What’s trending?


There was a time when reliable newspapers provided reliable information. TV and radio picked up from it and distributed it. Amazingly, mainstream media and television programs today will pick up what is trending content from social media and distribute it to their viewers and the public.

Perhaps this observation is supported by the famous question: “What is trending now?”

There are trends in business and specifically in the field of learning and development. You see buzzwords and cliches; I have seen them come and go over the years.

• Continuous improvement/ Pursuit of Excellence

• Disciplines of Execution.

• Culture of coaching/mentorship

• Gamification

• Design thinking.

• Know Your Why.

• Pursue Your Passion, etc.

And then the pandemic happened. The trends turned toward wellness, mental health, etc. Suppose you were to ask me, “What’s trending?” I will have to say: “Quiet quitting.” Predictably, our local “experts,” “gurus,” are offering services to discuss and provide training programs for or against it.

Watching the morning news, a newscaster said that “almost 50 percent of employees in America are now practicing “quiet quitting.” But this news channel has not presented the source and the methodology of their poll and survey. I suspect they picked this up from social media too.

Quiet quittingis a trend among millennials and the early Gen Zs. Now, what is all this business about “quiet quitting?” Quiet quitters are employees choosing NOT to go above and beyond their jobs, including refusing to answer emails during evenings or weekends or skipping extra assignments that fall outside their core duties. And as predictable as the morning sun will rise again on the horizon, it will be picked up and imitated by young people in our local working communities.

The term “quiet quitting” caught fire through a TikTok video that went viral where a 24-year-old engineer Zaid Khan (zaidleppelin) from New York, said: “The reality is, it’s not, and your work does not define your worth as a person.” (paraphrased) Because not everyone can afford to quit their jobs, they opt to do “quiet quitting“ to manage their lives.

My goodness! I never realized I would live to the day when a viral TikTok video would prescribe a work philosophy that would be argued as a living reality to embrace. Locally this is in its early stage.

Many social media “experts” and “gurus” are now blaming business owners and leaders for being over-demanding and dumping work on their employees with responsibilities causing people to lose their “work-life balance.” (another trend that caught fire in the past). In fairness, I would surmise that “quiet quitting” intends to encourage people to manage their work and personal life healthily and correctly. And managers and bosses should develop their leadership skills to respect this. Still, the thought that you and I would deliver the bare minimum would be a gold standard for life and work philosophy is illogical and ridiculous.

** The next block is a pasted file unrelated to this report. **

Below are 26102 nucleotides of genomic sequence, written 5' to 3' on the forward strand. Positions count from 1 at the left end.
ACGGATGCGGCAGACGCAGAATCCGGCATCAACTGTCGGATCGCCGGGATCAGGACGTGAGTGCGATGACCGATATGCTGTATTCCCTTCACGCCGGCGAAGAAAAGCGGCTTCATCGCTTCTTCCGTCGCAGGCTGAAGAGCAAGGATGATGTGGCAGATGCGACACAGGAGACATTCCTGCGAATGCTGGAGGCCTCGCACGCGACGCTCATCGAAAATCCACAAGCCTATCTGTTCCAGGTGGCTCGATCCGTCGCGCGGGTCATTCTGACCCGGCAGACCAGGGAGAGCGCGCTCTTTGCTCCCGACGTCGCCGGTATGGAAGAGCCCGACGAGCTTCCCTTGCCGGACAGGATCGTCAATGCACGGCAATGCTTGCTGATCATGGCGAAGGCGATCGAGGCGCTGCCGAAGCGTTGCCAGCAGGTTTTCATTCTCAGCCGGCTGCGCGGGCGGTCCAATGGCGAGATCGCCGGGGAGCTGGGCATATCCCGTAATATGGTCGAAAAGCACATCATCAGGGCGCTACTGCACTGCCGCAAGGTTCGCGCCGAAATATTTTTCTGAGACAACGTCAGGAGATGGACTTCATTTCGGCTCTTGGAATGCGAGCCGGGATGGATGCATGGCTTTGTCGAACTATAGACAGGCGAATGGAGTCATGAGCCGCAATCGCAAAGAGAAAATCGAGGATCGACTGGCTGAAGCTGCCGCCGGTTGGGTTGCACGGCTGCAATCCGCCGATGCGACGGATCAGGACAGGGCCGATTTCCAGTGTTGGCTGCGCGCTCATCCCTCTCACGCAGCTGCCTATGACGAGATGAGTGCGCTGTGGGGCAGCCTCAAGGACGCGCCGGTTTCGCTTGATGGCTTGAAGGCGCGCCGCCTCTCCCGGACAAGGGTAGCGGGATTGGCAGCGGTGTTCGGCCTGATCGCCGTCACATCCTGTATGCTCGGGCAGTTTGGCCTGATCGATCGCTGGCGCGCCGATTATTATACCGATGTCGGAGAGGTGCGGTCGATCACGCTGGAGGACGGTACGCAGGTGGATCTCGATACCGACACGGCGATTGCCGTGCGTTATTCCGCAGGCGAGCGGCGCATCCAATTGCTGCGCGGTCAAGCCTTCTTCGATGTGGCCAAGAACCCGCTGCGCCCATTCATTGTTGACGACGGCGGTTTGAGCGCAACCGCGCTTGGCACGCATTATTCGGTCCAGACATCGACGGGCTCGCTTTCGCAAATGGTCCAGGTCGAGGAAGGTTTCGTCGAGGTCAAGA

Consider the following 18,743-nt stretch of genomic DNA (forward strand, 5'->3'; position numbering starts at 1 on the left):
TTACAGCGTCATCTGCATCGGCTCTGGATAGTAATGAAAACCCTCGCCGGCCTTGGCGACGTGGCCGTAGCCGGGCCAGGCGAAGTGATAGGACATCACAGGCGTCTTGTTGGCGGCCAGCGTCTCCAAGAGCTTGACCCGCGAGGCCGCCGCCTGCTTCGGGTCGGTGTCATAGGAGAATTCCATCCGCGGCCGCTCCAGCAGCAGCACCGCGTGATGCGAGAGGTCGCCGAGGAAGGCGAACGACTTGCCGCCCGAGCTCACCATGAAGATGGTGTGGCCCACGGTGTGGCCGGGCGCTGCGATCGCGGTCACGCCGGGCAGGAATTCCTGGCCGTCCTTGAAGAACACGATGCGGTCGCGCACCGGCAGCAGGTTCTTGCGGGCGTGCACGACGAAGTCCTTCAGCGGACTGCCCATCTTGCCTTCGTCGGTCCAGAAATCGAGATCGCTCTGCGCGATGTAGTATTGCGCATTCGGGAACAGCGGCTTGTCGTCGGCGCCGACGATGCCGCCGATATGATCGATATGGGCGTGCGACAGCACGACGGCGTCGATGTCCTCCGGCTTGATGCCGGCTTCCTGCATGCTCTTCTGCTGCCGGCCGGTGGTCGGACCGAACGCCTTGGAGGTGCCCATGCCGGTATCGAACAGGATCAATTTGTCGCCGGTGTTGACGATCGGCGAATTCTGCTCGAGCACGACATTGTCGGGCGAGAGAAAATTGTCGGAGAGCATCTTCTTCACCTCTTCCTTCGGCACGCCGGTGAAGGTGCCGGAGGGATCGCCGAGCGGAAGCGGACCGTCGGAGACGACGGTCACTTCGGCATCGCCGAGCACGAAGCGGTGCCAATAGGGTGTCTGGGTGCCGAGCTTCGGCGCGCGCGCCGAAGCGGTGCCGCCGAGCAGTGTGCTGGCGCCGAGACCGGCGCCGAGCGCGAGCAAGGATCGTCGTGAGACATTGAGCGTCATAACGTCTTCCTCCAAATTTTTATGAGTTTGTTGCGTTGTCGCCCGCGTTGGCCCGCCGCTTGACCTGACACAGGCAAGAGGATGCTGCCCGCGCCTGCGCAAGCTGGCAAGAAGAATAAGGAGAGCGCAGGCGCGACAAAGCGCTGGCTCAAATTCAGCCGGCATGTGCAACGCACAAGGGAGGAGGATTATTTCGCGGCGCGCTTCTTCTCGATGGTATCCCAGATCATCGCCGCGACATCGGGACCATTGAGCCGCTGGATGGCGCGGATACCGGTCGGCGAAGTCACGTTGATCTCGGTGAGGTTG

I was asked about my views on “quiet quitting” in a podcast interview. My response was: “I have been in the company of some of the most successful people in business, arts, profession, music, education, etc. Give me just ONE example of those who have succeeded and practiced “quiet quitting.” You cannot find one.

Work is a platform that shapes our character, and it DOES define our life and our being. Delivering the bare minimum, when maintained over time, would position the person into a poor state of “not too good to be promoted and not too bad to be terminated.” It also opens up tremendous opportunities for those who excel. It would not be too hard to notice their drive for excellence and hard work leading to opportunities for advancements and promotions.

But this is not even the main point. Shipping out “average and bare minimum work” deprives the person of worth and meaning in life. We derive meaning and worth from the quality of our work, making successful people succeed. Just consider this: The most meaningful day you have that gives you elation even though the labor was difficult is the same day when you are most creative and produce excellent work.

As I have consistently claimed in my writings and training seminars: “Yes, you may have a job but never fall into the illusion that you are working for somebody else.” Enough said.

I wonder what new life and work philosophy will come out of YouTube and TikTok the next time and what the “experts” and the “gurus“ will say about it.



(Francis Kong runs his highly acclaimed Level Up Leadership 2.0 Master Class Online this Oct. 25-27. For inquiries and reservations, contact April at +63928-559-1798 or and for more information, visit www.levelupleadership.ph


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